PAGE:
Commercial real estate (CRE) development has seen digital innovation and technology adoption grow over the years, especially lately. And although tech had spread across much of the real estate continuum by 2019, according to Deloitte’s annual report, the industry was still relatively slow to adopt tech compared with other industries. The global Covid-19 pandemic in 2020 hastened CRE developers to shift their focus on digital innovation and adoption into overdrive.
State-of-the-art tech is helping the CRE space deal with current and emerging issues expected to have the most significant impact. The COVID-19 pandemic remains a top concern of the 1,000-member Counselors of Real Estate® organization.
Even in normal times, real estate lags behind the larger economy in its response to change. It remains to be seen exactly how far reaching, or long lasting, the impact of COVID-19 will be on the CRE space.
Virtual offices and home entertainment may reduce real estate demand as a result of the pandemic. Or, the powers that be could impose lower densities everywhere, thus requiring larger spaces and higher costs to accommodate the same functions.
Other issues of concern to the Counselors include:
Even before the pandemic, the economic climate in the U.S. was heading toward a turning point, and the economy and real estate industry continue to face deep and persistent challenges. Several segments of the economy will remain weakened for an extended period of time. Leisure and hospitality, retail, air travel, and construction can expect slow and partial recoveries through 2022 and beyond.
It has been evident over the past several months not only how volatile capital markets are in real time, but also how quickly liquidity can dry up when risk and returns are hard to measure. In addition, commercial real estate may be influenced by local indebtedness funded by local taxes.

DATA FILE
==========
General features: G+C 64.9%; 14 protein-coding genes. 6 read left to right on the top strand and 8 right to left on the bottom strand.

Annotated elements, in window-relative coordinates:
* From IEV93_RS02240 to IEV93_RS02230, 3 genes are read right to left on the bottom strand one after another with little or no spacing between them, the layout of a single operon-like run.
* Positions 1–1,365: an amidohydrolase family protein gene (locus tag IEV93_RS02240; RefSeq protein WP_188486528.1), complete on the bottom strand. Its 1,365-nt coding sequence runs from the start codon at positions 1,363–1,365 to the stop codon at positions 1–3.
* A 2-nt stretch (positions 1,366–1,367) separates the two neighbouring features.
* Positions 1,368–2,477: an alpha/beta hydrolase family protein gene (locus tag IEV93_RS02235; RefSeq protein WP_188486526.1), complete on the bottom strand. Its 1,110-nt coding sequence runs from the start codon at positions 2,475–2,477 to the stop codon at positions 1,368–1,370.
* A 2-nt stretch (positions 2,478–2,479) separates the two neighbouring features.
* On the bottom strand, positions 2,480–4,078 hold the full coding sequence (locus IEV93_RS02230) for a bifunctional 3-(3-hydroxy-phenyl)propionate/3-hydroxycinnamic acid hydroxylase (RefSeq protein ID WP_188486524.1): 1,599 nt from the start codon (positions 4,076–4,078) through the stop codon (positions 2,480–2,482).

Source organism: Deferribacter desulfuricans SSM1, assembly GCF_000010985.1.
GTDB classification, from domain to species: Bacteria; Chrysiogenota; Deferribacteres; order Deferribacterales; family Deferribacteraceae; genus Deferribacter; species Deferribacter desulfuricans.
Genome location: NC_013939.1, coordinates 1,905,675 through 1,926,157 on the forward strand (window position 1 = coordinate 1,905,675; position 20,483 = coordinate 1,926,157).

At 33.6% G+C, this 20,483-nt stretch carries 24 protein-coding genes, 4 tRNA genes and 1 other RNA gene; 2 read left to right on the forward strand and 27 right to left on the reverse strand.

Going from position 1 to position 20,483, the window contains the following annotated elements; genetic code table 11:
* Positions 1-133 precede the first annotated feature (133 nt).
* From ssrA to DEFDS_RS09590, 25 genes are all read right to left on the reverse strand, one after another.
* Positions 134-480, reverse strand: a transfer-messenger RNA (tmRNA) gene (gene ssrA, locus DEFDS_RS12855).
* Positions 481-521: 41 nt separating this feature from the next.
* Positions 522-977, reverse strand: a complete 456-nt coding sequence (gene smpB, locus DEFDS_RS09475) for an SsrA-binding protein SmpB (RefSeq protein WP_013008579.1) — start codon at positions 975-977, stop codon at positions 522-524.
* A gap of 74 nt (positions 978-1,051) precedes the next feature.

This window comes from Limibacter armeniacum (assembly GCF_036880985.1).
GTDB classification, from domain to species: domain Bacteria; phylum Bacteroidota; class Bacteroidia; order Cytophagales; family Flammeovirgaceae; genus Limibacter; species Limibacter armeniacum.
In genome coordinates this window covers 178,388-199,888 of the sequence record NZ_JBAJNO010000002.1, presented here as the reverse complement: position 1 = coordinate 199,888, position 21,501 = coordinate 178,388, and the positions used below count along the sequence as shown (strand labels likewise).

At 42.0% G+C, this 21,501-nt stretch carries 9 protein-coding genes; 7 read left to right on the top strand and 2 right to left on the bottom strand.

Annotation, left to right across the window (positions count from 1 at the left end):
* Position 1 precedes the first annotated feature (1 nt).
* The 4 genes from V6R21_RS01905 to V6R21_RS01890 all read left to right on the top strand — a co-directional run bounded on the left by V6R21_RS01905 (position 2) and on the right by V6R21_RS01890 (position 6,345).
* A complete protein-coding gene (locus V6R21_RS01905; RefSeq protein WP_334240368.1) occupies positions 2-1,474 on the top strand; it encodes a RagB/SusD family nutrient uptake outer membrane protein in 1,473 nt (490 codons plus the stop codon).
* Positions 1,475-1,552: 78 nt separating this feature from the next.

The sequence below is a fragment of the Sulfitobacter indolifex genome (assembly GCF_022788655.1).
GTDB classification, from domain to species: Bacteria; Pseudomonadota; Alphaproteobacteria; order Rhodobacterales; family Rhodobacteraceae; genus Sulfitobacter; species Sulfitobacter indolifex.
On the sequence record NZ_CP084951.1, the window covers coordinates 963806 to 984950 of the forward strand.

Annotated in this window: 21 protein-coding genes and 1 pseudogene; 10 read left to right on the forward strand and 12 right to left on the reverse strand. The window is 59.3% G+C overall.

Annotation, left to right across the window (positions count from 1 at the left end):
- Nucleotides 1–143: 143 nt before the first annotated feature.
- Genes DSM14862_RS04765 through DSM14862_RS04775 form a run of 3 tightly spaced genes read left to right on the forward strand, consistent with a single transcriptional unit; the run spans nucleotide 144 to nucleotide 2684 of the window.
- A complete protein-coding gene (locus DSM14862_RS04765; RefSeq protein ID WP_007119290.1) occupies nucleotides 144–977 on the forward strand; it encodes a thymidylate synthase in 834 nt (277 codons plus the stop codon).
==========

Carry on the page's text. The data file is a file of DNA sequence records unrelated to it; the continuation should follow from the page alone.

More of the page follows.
Moreover, there is an immediate need for affordable housing throughout America, where there is a well-developed “Not in My Back Yard” (NIMBY) agenda. It is estimated that more than 7.2 million low-income renter households—those whose incomes are at or below poverty level and below 30% of their area median income—are in need of affordable rental homes. Rents and investment property prices rise as a result of the lack of affordable for-sale homes.
3) People flow and use of space
Reduced migration and behavioral changes stemming from the pandemic will hurt demand for residential, hospitality and retail real estate. A May Harris Poll reported that nearly 40% of urbanites are thinking about leaving cities.
COVID-19 will change the way real estate space is designed and used, with a level of reconstruction and transformation not seen since WWII.
4) Workflow and technology
As companies migrate back to the office, change operating methods, and work remotely, technology adoption is gaining momentum.
5) Infrastructure and ESG
Infrastructure affects land use and the built environment, and is vital to life and commerce. U.S. infrastructure gets a D+ from the American Society of Civil Engineers. By 2040, global infrastructure investments will be underinvested by $15 trillion. If needs remain unmet, real estate development and values will be greatly impacted, as more underserved areas become less livable.
Project and finance perspectives deserve equal weight
Nearly all job costing software emphasizes the subcontractor or general contractor perspective where the detail level drives the reporting. But success in the developer market comes from its ability to go beyond the details and show management top-level project status and the various detail levels that support it. The software solution must address the complete life cycle of a real estate asset: from project inception to project completion, and from pre-development to property management, in order to minimize budget debt and maximize profit, efficiency and client satisfaction.
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